As unadaptable books go, David Mitchell’s 2004 novel Cloud Atlas should have been less adaptable than most. A novel in six parts, set in six different timelines, written in six different prose styles, participating in six distinct genres ranging from 19th-century travel journal to post-apocalyptic science fiction, Cloud Atlas interrupts each of its narratives—except the central story—in its first half, then resumes them in its second. The mere structure of the book would have been enough to send most filmmakers walking away even before they considered the task of re-creating the way Mitchell weaves complementary themes and ideas into each narrative. His approach demands readers pay attention and make associations between its seemingly discrete storylines that he often didn’t make a point of underscoring.
The Cloud Atlas that made it to the screen doesn’t even attempt to replicate some of those elements, even throwing out some of the book’s most distinctive features by breaking from the structure and keeping to a single visual style. Instead, writer-directors Lana and Andy Wachowski and Tom Tykwer take a different route to the same destinations as their source material, using the film medium to make dramatic and thematic connections in ways impossible on the page, rhyming story beats against one another and matching situations and visuals across timelines. A blink and a cut, and the distance between the South Seas of the near past and the far future disappears. A matched composition, and the parallels between a Korean dystopia and an act of corporate malfeasance in ’70s San Francisco are made.
It’s a beyond-ambitious undertaking, and at times an unwieldy one. To draw their narratives tighter, the filmmakers cast the same actors in different roles in each segment. To put it mildly, not everyone is Alec Guinness, nor does all the aging makeup rival Dustin Hoffman’s in Little Big Man. A striking presence with a limited range, Halle Berry fits better into some segments than others, but even Tom Hanks can’t rise to the challenge of some of the grotesques he’s asked to play, and the directors’ habit of casting some parts across ethnic and gender lines proves interesting in theory and distracting in practice. The film also sometimes has trouble keeping six narrative plates spinning at once, or at least keeping them spinning with the same energy. Returning from the breathtaking science-fiction energy of the Korea segment to the cozy, clumsy comedy of a storyline in which Jim Broadbent plays a small-time publisher wrongly committed to a nursing home, it’s hard not to feel let down.
These are real, and often significant flaws, but they’re flaws on the surface of a film more concerned with its depths. At first, the Wachowskis and Tykwer seem to have made coleslaw of Mitchell’s book, chopping and mixing and hoping for the best. What does the story of a young seafarer (Jim Sturgess) returning from a South Seas plantation, befriending a runaway slave (David Gyasi), and being slowly poisoned by a thieving doctor (Hanks) have to do with that of a poor, young composer (Ben Whishaw) assisting an aging composer (Broadbent)? Or the tale of a San Francisco gumshoe (Berry) investigating a nuclear plant? Or Broadbent’s imprisoned publisher? Or a clone (Doona Bae) bred to serve in a Seoul fast-food restaurant? Or a cowering tribesman (Hanks) being tormented by an evil spirit (Hugo Weaving) while navigating a world in which civilization collapsed long ago?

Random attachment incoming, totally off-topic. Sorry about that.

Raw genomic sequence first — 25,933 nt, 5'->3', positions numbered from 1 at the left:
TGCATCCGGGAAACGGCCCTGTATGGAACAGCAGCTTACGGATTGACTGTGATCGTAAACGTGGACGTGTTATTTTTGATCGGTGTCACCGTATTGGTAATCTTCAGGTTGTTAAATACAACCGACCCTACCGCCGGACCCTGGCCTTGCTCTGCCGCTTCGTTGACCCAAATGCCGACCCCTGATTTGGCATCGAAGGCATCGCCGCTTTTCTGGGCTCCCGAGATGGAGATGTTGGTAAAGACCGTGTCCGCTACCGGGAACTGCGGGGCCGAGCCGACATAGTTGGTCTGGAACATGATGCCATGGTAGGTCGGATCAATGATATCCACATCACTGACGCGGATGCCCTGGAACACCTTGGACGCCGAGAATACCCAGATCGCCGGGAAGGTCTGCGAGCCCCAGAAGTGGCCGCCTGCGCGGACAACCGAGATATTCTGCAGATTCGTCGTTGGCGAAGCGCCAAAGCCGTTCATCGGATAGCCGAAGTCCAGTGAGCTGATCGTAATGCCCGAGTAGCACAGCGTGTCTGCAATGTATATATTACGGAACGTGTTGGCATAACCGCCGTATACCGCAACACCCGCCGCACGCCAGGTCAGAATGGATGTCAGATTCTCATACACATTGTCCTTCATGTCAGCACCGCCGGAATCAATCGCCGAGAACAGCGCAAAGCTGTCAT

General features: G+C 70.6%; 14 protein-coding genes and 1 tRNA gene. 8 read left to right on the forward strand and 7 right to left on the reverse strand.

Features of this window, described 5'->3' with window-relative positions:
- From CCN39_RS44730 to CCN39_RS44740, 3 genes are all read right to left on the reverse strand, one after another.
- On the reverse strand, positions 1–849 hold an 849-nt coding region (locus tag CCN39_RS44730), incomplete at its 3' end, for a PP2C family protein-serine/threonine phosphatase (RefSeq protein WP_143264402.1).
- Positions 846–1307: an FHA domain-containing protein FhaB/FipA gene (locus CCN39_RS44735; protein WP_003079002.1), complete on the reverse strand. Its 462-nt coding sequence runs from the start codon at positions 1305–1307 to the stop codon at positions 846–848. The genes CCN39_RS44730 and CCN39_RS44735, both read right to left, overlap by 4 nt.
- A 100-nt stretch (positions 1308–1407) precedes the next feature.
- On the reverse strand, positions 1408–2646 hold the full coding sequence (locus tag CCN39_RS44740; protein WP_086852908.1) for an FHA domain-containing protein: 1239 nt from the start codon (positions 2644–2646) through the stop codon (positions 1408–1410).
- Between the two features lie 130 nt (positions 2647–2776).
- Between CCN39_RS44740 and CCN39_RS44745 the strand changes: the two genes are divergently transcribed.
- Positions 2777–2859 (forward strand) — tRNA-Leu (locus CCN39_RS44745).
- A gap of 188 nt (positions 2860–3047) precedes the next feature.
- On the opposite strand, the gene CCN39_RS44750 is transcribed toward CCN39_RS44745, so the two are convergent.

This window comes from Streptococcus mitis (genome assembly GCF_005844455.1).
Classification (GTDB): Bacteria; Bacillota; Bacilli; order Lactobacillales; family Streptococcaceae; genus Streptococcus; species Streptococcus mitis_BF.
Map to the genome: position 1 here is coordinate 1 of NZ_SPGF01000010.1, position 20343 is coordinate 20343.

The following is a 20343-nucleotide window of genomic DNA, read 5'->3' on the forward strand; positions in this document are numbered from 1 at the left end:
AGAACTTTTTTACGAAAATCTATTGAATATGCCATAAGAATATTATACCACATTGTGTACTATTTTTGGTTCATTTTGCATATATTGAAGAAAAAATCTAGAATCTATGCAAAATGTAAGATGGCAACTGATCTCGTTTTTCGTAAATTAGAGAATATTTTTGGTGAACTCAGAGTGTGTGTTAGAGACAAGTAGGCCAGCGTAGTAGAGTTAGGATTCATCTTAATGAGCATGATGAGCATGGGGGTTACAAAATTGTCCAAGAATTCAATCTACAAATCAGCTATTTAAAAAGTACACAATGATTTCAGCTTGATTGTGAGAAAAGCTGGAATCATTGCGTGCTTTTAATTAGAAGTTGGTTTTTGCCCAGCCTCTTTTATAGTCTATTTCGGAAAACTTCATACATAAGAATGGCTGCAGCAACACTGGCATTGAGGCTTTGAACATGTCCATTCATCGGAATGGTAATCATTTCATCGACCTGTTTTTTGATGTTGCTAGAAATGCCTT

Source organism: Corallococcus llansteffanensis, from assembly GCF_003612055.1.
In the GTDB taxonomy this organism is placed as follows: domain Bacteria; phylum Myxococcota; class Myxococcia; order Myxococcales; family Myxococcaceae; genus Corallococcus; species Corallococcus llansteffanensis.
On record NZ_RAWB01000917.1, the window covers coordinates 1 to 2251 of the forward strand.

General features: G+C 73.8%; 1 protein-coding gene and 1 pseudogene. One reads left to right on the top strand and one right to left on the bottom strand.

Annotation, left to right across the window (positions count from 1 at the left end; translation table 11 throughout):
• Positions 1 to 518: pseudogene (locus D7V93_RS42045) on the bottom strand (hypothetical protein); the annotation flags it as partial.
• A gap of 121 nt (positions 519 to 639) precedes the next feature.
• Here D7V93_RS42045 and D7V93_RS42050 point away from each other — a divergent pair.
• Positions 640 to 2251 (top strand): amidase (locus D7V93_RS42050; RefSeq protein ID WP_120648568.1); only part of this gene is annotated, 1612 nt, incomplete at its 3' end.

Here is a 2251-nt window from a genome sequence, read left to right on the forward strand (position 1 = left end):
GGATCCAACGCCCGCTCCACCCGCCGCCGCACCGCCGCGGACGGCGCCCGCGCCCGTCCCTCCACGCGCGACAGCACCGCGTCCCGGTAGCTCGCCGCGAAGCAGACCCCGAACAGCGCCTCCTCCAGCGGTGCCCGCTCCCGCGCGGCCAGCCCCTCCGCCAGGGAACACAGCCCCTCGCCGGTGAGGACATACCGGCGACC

At first, nothing. Then, little by little, the pieces start to fit together. In Cloud Atlas’ most powerful stretches—which are slow to arrive and spread a bit too thin over its nearly three-hour running time—the film draws graceful connections between its parallel narratives. Initially, that’s by showing how the events of one story ripple out to the others. Whishaw’s composer reads the journal of Sturgess’ seafarer, events send Berry’s detective looking for a recording of Whishaw’s composition, and so on. Later, it’s by illustrating how the same themes and conflicts reappear in each of its characters’ lives, with a particular emphasis on the way those with power invariably exploit those without it—sometimes with whips and chains, sometimes more furtively.
The Wachowskis used science fiction to explore that same notion in The Matrix and its sequels, and in at least one respect, Cloud Atlas resembles those films (particularly the first, coherent one), becoming a stirring celebration of those who defy authority. It’s a movie-length rejection of oppression that values freedom as an absolute good, whatever its cost. In Cloud Atlas, science fiction is just one of the film’s modes, though it’s one of its most effective. Bae’s scenes in the Seoul of the near-future suggest the directors might easily have made another crowd-pleasing blockbuster as influential to this current decade as The Matrix was to the last.
Yet as mind-blowing as that film might have been, it necessarily would have been less ambitious than the film at hand. Cloud Atlas’ smooshing of Nietzschean eternal recurrence with an Eastern notion of souls striving to improve over many lives is New Age mush as metaphysics, but works wonderfully as metaphor. Measured scene by scene, the film isn’t always successful, and its transcendent moments make it easy to wish it could reach that elevated pitch more often. But Cloud Atlas is the sort of work where the big picture matters more than the details. It’s an imperfect film of great daring and tremendous humanity, a work of many stories, but a singular achievement.